We start out Vigilantes with a city map with three identified districts, and with the danger level and dominant criminal element known. We are told we can only learn more about the city by surveilling unknown districts or by interrogating gang members. The former costs time and we are warned that as time passes, criminals become tougher and get better equipment, so the logical step at first is to attack criminals, interrogate them and gain information. Also, the more goods we sell Sam's black market contact, the better the equipment he offers to sell us. In the early game this process of attacking known districts and interrogating enemies is fairly repetitive, but it does help Sam get information about possible allies, which breaks up the game's early monotony with small story battles. Gaining companions is good, because companions not in the party can survey enemy districts while the others are fighting. This enables Sam to expand his party, gain information about new more dangerous districts and attack them. In the more dangerous districts we can interrogate elite gang members about gang leadership. Each gang has 3 lower level leaders and a final boss. First, we have to unlock the location of each lower level boss. They in turn can be interrogated to give Sam information on the location of the endgame bosses.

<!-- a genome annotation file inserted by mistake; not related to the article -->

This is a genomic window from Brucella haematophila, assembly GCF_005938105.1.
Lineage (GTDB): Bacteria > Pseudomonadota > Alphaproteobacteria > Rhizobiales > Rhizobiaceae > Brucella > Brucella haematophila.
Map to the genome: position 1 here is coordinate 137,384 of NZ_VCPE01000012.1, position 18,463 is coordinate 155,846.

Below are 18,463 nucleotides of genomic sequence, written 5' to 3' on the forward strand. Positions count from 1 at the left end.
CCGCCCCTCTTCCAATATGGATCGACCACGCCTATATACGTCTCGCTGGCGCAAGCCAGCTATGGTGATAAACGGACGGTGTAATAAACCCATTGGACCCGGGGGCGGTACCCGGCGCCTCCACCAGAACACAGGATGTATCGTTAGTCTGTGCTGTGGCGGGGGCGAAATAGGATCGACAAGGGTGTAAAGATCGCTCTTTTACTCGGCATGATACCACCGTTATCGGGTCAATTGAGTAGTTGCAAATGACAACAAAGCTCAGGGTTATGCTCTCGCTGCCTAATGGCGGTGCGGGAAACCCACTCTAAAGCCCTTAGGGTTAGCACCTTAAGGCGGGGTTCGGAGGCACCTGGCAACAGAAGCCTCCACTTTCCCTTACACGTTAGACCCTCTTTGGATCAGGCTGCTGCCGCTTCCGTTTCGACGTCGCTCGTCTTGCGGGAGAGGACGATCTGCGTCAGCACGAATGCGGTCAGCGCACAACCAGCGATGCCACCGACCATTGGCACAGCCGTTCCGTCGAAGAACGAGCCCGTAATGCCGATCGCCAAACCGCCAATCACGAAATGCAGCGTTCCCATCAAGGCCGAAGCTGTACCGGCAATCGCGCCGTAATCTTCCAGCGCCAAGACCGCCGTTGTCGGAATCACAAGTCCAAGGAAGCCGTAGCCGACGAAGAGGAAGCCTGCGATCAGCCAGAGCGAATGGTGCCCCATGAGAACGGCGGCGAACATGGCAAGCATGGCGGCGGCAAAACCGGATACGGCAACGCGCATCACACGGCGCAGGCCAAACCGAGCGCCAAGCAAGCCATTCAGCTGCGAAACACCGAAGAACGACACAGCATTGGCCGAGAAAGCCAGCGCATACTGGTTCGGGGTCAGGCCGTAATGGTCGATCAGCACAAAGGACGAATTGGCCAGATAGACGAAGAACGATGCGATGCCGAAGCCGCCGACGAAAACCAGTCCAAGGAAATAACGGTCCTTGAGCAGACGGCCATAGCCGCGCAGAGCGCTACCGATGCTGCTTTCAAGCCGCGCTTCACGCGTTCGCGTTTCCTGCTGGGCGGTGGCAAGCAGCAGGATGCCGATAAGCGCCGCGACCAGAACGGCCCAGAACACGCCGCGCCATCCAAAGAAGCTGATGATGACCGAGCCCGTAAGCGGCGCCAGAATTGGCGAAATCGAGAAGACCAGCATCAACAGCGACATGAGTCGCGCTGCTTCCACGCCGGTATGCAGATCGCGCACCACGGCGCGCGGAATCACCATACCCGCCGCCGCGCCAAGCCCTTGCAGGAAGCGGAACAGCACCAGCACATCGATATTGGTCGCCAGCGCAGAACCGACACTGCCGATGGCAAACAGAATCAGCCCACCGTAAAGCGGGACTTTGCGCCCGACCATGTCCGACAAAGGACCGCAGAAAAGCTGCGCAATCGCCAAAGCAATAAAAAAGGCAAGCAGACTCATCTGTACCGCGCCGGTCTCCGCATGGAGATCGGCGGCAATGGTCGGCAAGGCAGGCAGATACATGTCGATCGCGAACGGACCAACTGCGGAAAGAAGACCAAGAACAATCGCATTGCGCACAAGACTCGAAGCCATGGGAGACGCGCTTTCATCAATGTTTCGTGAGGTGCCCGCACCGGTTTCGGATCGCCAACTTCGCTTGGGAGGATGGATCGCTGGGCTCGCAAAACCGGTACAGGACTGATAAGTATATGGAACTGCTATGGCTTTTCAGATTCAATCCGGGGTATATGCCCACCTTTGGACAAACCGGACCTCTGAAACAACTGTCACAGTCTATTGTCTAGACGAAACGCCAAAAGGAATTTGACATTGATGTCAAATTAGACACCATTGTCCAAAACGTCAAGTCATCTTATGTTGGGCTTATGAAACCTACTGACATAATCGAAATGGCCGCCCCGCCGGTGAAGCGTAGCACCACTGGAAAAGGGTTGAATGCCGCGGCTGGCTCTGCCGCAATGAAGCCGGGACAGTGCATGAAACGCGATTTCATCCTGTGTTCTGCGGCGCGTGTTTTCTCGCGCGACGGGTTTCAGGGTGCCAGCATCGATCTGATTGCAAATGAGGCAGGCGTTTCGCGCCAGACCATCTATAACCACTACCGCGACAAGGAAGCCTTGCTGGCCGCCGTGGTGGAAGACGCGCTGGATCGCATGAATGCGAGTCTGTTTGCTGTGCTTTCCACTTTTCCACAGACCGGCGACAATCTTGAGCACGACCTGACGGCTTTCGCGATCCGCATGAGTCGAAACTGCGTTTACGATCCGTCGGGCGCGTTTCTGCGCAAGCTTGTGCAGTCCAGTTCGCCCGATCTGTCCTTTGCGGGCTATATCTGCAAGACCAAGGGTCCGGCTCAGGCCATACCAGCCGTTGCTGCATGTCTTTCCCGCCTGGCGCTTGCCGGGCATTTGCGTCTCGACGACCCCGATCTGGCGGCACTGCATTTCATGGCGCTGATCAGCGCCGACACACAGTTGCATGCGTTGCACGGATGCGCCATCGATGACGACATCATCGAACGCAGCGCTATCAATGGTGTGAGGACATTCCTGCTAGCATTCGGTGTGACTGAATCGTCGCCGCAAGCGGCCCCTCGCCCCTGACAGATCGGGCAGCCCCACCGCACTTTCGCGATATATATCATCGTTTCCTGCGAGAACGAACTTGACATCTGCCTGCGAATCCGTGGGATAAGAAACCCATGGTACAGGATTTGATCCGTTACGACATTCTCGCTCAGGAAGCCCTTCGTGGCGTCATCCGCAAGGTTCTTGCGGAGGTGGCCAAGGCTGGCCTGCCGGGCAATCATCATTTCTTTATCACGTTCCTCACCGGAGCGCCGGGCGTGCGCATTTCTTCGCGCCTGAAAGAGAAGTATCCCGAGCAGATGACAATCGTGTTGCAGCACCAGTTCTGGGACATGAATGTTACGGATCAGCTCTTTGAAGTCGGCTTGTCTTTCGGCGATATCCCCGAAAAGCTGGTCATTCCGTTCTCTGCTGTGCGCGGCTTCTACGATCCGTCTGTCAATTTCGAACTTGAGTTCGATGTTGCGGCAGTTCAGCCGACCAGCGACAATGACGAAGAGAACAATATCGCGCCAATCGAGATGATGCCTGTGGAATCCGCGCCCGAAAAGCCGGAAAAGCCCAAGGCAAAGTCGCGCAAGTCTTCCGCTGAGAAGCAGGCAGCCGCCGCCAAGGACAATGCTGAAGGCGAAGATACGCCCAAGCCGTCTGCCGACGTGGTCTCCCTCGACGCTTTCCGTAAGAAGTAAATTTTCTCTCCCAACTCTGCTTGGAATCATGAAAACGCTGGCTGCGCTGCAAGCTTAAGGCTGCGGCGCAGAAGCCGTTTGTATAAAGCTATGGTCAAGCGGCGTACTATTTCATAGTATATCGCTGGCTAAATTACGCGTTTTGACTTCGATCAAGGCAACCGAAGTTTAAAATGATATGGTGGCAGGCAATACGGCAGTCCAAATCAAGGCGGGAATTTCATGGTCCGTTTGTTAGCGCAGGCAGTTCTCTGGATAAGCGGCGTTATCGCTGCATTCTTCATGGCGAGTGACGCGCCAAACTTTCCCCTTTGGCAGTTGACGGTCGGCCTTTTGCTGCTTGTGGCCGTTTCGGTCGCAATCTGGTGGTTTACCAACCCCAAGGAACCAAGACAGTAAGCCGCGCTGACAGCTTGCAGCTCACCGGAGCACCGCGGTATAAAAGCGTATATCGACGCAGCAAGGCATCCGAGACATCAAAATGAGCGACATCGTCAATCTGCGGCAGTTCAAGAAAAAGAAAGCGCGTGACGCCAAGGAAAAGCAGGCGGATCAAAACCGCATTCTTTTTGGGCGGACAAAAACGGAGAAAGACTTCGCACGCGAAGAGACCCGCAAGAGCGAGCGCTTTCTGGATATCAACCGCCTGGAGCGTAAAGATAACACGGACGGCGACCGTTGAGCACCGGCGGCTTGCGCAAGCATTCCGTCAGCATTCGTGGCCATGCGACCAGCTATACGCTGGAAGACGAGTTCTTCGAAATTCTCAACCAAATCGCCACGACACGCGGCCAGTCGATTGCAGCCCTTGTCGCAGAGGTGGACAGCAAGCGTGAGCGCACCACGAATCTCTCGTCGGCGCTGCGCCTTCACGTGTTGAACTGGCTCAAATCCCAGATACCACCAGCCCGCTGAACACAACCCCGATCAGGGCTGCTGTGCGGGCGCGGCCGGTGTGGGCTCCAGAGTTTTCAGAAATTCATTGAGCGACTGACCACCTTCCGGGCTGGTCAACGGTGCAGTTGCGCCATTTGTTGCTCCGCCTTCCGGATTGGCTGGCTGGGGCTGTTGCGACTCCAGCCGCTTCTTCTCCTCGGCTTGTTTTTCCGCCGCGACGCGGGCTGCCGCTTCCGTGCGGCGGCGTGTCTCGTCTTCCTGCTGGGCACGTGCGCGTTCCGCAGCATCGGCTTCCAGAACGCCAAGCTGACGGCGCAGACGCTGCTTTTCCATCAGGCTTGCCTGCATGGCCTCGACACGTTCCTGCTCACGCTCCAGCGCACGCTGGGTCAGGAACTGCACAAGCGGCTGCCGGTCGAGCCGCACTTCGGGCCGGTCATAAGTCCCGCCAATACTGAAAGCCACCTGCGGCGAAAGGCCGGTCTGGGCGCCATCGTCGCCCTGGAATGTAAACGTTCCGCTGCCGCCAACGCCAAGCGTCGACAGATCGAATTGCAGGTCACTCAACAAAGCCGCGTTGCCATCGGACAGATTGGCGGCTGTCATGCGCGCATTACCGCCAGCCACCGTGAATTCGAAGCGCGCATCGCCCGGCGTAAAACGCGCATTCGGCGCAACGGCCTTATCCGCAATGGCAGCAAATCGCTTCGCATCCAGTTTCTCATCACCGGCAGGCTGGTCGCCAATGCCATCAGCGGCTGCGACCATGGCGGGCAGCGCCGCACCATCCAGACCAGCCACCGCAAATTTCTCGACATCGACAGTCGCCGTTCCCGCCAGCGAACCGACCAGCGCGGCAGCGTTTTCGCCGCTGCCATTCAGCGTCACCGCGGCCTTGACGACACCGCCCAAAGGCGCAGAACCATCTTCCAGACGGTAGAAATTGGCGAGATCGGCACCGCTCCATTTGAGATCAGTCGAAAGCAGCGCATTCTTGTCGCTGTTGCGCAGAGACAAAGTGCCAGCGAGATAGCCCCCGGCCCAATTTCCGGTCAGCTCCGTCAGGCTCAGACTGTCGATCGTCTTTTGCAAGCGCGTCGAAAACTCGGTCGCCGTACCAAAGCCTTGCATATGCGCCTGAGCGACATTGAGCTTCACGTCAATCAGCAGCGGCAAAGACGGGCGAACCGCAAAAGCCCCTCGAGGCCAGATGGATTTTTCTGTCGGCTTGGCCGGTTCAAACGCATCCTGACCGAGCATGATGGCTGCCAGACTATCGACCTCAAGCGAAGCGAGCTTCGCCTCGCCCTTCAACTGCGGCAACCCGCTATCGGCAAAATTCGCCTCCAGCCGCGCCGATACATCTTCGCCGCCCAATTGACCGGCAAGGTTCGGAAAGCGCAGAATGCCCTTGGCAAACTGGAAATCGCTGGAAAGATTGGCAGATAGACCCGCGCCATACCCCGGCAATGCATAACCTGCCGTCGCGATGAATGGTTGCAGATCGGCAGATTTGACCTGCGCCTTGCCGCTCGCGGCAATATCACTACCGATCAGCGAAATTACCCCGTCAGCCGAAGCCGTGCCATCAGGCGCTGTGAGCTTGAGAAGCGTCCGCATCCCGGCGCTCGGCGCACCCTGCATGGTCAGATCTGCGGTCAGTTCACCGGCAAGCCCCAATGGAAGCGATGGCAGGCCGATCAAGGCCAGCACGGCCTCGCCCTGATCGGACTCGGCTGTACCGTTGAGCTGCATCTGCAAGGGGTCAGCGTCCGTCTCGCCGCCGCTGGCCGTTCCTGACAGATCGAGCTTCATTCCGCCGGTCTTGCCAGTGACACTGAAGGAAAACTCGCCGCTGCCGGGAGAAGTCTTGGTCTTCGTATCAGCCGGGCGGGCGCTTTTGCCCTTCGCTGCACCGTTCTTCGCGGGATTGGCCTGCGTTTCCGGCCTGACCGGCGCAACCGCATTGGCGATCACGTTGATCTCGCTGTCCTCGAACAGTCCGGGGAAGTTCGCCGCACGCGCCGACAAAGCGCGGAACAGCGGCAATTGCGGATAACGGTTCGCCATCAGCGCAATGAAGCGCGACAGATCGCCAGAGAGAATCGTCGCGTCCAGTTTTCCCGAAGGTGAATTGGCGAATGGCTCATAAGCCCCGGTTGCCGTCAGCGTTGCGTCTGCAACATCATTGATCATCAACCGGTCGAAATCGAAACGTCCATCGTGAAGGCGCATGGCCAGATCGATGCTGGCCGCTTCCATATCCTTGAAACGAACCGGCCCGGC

Here we see the gang hierarchy. Our goal is to identify, locate and eliminate all of these people.
In between missions we can buy, sell, craft items, upgrade our bases (which improves what Sam can craft and delivers passive bonuses), rest to heal wounds, read the newspaper, and level up characters. We can also decide what missions our companions not in combat take.